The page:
Workshop on Combating Money Laundering Related to Human Trafficking in Sana'a
Yemen, December 2010
Between 11 and 13 December, the UNODC Global Programme against Money Laundering, Proceeds of Crime and the Financing of Terrorism (GPML) and the UNODC Anti-Human Trafficking and Migrant Smuggling Unit partnered with the Yemeni National Committee for AML/CFT to present a workshop on money laundering related to proceeds from human trafficking. The design, development and delivery of this pilot workshop were funded by the Government of the Netherlands.
There were 40 participants in the workshop drawn from a wide range of national agencies with responsibility for elements of combating money laundering and or human trafficking, including the General Directorate of Combating Terrorism and Organized Crime, the General Directorate of Criminal Investigation, the Office of the Minister of Interior, the National Security, Public Prosecution, the Financial Information Unit, the Customs Authority, the Office of Political Security, the Coast Guard Authority and the Immigration and Passports Authority.
The workshop was officially opened and closed by Mr Ahmed A. Ghaleb, Chairman of the National Committee on AML/CFT. Topics discussed in the workshop were the international framework to combat money laundering; the international framework to combat trafficking in persons and smuggling of migrants; characterizing trafficking in persons and migrant smuggling: key elements and standard forms of investigation; the key actors involved in money laundering, trafficking in persons and smuggling of migrants; and financial investigation to assist successful money laundering investigations and the confiscation of assets derived from human trafficking. There were also sessions on national / inter-agency coordination and cooperation and international cooperation in investigation of both money laundering and human trafficking.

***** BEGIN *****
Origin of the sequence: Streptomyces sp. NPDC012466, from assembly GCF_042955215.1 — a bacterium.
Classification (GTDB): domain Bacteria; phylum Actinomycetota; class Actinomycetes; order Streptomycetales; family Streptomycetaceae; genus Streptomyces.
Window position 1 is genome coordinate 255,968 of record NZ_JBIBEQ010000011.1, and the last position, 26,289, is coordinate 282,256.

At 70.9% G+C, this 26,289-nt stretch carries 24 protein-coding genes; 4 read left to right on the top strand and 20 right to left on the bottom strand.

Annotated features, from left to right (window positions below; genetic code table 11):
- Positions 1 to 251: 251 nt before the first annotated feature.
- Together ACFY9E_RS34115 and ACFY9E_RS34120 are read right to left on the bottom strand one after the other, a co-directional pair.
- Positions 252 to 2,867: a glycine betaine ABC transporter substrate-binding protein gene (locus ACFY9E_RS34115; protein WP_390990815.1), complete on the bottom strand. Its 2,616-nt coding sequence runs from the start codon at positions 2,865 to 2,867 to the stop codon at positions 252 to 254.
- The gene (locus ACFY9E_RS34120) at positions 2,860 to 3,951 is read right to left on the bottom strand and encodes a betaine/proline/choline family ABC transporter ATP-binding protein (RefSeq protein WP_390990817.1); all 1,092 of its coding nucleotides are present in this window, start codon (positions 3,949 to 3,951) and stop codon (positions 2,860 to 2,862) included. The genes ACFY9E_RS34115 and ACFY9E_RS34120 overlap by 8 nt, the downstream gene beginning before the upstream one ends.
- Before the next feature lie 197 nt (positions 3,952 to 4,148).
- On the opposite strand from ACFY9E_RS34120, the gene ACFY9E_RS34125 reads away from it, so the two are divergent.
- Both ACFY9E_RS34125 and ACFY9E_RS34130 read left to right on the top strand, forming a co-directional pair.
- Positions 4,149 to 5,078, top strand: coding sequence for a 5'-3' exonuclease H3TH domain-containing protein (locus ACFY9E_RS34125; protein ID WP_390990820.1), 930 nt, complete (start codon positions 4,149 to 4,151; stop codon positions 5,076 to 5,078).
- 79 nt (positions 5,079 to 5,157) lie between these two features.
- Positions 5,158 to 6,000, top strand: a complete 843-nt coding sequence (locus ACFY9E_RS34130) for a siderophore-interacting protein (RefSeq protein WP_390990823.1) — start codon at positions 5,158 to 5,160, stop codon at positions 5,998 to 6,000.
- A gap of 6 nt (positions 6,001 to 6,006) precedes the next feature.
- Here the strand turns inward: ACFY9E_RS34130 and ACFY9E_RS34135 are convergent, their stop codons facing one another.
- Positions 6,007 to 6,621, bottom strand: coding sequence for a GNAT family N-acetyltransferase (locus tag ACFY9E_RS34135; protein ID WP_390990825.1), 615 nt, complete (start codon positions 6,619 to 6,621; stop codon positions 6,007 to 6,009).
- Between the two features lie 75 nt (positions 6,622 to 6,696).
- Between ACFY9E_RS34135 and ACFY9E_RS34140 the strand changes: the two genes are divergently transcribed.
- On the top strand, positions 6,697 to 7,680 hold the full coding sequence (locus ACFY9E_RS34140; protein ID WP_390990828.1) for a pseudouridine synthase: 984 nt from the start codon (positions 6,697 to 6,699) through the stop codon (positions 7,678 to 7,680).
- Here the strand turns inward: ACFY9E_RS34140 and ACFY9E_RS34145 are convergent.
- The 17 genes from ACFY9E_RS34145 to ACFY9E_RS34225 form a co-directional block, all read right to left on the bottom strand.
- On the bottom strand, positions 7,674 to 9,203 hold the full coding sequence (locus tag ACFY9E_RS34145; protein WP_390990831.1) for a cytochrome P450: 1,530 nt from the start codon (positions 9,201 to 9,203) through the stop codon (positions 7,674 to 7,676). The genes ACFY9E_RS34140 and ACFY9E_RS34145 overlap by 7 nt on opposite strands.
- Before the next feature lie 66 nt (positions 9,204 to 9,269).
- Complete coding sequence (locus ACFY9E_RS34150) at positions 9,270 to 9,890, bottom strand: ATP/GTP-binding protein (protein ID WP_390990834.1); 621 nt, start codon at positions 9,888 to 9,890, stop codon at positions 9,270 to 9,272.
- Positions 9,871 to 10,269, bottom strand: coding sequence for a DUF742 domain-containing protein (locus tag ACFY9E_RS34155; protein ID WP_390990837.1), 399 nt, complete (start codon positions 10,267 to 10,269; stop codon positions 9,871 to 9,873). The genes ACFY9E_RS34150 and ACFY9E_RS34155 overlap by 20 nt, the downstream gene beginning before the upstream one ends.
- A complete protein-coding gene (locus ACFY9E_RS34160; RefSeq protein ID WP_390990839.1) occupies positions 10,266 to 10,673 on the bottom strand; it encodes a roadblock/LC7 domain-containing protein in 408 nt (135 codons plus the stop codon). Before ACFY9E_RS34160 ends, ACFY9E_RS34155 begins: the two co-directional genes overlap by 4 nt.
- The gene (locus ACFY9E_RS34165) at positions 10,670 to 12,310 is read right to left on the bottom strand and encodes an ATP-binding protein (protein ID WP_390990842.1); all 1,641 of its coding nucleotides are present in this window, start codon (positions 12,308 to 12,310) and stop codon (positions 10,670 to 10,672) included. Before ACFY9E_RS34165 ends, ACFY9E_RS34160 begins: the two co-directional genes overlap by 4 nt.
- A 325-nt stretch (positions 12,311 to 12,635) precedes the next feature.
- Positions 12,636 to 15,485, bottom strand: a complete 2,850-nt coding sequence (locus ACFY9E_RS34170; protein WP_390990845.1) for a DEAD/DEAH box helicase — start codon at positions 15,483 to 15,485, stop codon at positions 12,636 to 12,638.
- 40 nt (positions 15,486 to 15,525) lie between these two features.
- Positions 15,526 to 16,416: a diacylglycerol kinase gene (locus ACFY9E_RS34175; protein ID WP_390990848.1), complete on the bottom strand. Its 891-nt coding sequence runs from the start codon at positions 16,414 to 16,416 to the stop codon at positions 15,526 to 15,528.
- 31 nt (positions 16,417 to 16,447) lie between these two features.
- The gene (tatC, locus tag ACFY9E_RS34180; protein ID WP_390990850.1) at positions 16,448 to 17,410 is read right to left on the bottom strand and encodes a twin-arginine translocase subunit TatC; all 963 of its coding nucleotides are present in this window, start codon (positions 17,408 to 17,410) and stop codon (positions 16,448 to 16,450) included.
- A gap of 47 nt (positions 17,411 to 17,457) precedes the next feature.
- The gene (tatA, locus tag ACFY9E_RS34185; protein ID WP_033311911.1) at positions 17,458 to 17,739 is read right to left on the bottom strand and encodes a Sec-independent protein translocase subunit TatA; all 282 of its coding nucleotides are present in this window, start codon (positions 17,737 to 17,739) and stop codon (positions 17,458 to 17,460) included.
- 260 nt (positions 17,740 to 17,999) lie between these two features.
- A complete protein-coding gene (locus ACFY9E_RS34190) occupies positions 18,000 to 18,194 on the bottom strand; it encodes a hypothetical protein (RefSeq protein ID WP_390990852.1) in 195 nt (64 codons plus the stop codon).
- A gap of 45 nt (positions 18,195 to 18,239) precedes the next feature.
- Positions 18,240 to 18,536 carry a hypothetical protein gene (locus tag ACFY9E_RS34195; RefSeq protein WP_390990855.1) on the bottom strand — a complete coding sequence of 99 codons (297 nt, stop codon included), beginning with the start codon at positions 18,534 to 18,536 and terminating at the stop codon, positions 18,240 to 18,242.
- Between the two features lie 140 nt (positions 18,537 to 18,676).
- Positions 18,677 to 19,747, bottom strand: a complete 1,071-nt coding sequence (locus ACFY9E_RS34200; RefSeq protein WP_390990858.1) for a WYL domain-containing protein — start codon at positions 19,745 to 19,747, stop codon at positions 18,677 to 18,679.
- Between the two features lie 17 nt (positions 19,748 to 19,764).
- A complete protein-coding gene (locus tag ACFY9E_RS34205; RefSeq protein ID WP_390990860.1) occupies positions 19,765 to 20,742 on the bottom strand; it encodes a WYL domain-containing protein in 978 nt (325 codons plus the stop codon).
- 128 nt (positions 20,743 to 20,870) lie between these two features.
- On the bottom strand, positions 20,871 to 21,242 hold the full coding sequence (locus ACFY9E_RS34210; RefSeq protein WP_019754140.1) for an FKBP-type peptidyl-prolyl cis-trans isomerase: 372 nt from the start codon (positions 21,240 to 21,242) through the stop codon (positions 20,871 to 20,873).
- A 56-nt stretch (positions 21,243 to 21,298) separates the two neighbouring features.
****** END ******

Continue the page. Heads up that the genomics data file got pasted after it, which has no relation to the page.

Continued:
The need for establishment of multi-disciplinary teams to undertake investigation of the substantive offences and the money laundering elements was emphasized by the UNODC experts. On the final day participants worked through a case study scenario involving elements of human trafficking and money laundering. The attendees were divided into five teams and each team was given the same scenario to read and analyze. The scenario was outlined in a 12 page document and each team was required to present its finding to the class. In the presentation teams had to address issues relating to potential offences that need to be investigated, composition of the investigative team and the agencies or specialist to be included in the team. They also had to indicate the immediate and secondary avenues of investigation and investigation methods or techniques.
The team presentations were of a high standard. The exercise generated significant interest and discussion. Feedback for participants at the end of the workshop indicated that the practical exercise was a valued component of the workshop.
Within the overall umbrella of the recently launched Integrated Country Programme for Yemen, UNODC will continue to work with Yemeni authorities to build capacity among government institutions across a range of subject areas in the coming years.
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